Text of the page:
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The ballot proposition on whether to hold a state constitutional convention was soundly defeated in Tuesday’s election.

New Yorkers passed on a once in two decades chance to hold a constitutional convention, with more than 77 percent of New Yorkers voting against it. Opponents, led by the state’s labor unions, successfully argued that the constitution already contains a number of rights, including several labor protections, and that it might be dangerous to reopen the entire document at a convention that they said could be hijacked by special interests.

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Gov. Andrew Cuomo and Sen. Chuck Schumer (D-NY) are once again warning that New Yorkers will be hurt if the Republican tax overhaul plan in Congress is approved.

Schumer, who is Senate Democratic Leader, says while the tax plan has changed from the original version, 71 percent of the deductions that now benefit state residents would be eliminated. The plan would end deductions for state and local income taxes, and cap the property tax deduction at $10,000 a year. 

Ellen Abbott / WRVO News File Photo

Proposition One on New York’s ballot, which asks voters whether there should be a constitutional convention, is getting a lot of attention, with TV ads and social media posts.

But there are two other proposals for voters to consider.

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It appears opponents of holding a state constitutional convention have the momentum as Election Day approaches. They’ve spent more money than supporters, and a recent poll shows the public is leaning against it. But backers are not giving up just yet. 

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The tax plan unveiled by Republicans in the House of Representatives Thursday would disproportionately raise taxes on those living in Northeast states like New York, New Jersey and Connecticut. Many lawmakers from the region, including Republicans, are against the plan.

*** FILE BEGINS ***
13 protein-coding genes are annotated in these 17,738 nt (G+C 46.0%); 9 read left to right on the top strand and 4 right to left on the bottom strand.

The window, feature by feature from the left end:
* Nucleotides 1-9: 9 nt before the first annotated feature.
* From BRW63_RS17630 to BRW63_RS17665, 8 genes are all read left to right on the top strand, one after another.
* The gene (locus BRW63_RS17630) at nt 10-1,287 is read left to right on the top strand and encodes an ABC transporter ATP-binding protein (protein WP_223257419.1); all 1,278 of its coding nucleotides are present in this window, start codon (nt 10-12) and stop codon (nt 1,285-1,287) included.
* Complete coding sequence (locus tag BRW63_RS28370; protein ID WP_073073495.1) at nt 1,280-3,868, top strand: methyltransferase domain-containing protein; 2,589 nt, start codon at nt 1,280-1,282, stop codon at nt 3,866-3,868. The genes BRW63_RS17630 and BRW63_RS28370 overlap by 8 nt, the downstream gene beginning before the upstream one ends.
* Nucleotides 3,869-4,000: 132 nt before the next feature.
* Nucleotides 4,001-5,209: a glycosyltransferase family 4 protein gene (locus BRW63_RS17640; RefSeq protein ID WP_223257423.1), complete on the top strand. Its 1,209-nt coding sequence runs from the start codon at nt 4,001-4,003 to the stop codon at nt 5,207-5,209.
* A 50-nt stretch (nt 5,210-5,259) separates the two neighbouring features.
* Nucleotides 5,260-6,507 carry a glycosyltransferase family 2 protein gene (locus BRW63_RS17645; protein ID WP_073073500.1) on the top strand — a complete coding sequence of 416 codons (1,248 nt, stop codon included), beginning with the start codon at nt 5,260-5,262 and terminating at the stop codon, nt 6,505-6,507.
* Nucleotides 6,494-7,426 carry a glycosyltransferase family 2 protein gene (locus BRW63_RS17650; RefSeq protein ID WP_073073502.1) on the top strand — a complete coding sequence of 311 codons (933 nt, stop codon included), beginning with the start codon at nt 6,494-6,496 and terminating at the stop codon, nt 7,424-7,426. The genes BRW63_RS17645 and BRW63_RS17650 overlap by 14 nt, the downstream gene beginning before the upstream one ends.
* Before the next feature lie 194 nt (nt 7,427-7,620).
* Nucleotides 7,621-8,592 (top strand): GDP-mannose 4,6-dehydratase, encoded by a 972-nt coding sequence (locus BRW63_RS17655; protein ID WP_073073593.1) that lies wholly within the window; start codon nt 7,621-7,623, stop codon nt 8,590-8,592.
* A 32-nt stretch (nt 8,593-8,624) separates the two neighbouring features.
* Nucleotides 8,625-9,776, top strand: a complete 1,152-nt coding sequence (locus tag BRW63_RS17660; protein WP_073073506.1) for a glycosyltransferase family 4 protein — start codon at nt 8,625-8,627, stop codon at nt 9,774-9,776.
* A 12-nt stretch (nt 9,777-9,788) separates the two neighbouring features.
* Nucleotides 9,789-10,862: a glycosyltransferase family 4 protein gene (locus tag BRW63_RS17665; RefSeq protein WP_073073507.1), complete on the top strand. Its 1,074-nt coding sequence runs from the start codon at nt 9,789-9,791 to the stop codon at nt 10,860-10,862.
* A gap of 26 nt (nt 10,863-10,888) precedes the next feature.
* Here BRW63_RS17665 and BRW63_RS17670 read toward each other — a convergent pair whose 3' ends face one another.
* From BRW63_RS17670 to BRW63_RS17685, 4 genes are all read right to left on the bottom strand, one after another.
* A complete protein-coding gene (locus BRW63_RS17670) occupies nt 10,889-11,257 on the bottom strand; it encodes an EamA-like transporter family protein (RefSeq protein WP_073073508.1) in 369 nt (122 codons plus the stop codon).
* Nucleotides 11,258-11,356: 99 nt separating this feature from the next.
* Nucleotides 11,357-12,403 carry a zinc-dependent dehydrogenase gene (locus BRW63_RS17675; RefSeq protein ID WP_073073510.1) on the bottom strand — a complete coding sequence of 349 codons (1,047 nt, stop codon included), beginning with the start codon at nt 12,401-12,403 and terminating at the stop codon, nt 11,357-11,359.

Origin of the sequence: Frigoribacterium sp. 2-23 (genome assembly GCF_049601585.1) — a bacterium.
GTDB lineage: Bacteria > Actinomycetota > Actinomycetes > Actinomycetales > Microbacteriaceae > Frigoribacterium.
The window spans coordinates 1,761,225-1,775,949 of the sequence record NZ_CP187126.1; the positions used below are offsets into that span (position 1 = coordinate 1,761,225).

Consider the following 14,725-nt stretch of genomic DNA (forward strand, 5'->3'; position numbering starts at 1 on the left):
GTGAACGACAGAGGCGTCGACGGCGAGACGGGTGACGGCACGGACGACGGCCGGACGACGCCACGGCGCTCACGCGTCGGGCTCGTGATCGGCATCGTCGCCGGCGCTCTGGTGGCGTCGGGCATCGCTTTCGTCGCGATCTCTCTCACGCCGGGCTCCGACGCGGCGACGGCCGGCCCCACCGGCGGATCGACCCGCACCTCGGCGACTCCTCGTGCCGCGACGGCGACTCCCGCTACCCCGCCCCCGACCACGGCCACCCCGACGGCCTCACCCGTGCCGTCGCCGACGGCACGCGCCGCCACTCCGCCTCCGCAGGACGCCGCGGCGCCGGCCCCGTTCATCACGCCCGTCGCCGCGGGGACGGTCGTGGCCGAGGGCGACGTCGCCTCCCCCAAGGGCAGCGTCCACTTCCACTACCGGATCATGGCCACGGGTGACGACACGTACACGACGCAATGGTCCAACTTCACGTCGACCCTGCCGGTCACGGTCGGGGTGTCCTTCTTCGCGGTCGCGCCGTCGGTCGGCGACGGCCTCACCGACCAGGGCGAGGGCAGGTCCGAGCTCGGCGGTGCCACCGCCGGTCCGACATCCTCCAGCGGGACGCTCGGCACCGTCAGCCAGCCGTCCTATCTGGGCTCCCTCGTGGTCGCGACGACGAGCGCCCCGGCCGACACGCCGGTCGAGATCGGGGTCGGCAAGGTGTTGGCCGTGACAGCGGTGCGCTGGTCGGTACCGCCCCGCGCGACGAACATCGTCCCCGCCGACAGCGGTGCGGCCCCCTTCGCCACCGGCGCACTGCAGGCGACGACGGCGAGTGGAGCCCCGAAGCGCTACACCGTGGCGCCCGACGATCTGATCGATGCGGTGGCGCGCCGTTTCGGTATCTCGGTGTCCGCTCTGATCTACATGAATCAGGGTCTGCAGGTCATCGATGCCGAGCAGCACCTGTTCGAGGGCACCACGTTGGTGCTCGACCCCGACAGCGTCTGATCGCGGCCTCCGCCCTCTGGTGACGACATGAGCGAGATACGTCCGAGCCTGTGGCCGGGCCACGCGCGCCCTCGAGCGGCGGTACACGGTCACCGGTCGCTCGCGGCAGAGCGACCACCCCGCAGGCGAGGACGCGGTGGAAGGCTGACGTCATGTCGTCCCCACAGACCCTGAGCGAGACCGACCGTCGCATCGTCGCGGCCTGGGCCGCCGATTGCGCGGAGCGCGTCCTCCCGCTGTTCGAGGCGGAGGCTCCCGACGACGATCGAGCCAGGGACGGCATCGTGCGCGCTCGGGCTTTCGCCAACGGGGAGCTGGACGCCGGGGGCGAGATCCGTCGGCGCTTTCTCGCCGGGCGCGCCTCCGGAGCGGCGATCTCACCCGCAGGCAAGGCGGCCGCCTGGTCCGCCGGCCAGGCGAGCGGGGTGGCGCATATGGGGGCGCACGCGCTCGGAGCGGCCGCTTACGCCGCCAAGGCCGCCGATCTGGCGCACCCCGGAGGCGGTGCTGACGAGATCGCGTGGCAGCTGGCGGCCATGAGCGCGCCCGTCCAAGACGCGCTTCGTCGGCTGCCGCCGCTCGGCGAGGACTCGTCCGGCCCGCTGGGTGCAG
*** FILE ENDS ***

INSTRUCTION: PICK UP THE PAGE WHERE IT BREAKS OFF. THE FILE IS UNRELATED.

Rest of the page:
Karen Dewitt / WRVO News

A new poll finds that the ballot question on whether to hold a constitutional convention in New York has become widely unpopular with voters. 

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Sam Hoyt, former Buffalo-area assemblyman and regional head of economic development under Gov. Andrew Cuomo, resigned his post one day before it became public that he’d paid a woman $50,000 in exchange for her ending accusations of sexual harassment against him. Hoyt admits in a statement that he made “mistakes,” but says the woman’s charges are untrue.

Ryan Delaney / WRVO News File Photo

Wall Street profits are up by one-third over the same period last year, the New York state comptroller said.

Comptroller Tom DiNapoli said the gain of $12.3 billion is good news for New Yorkers with retirement accounts invested in the market, as well as the state’s pension fund.

Karen DeWitt / WRVO News File Photo

New York’s leaders are continuing to struggle with actions in Congress on the federal budget and tax overhaul that could adversely affect the state’s finances. 

Gov. Andrew Cuomo has said it’s possible he’ll call a special session to address potential gaps in the state budget that could total several billion dollars. But he said the uncertainty over what will happen in Washington on health care funding and on major tax changes is making it hard to plan.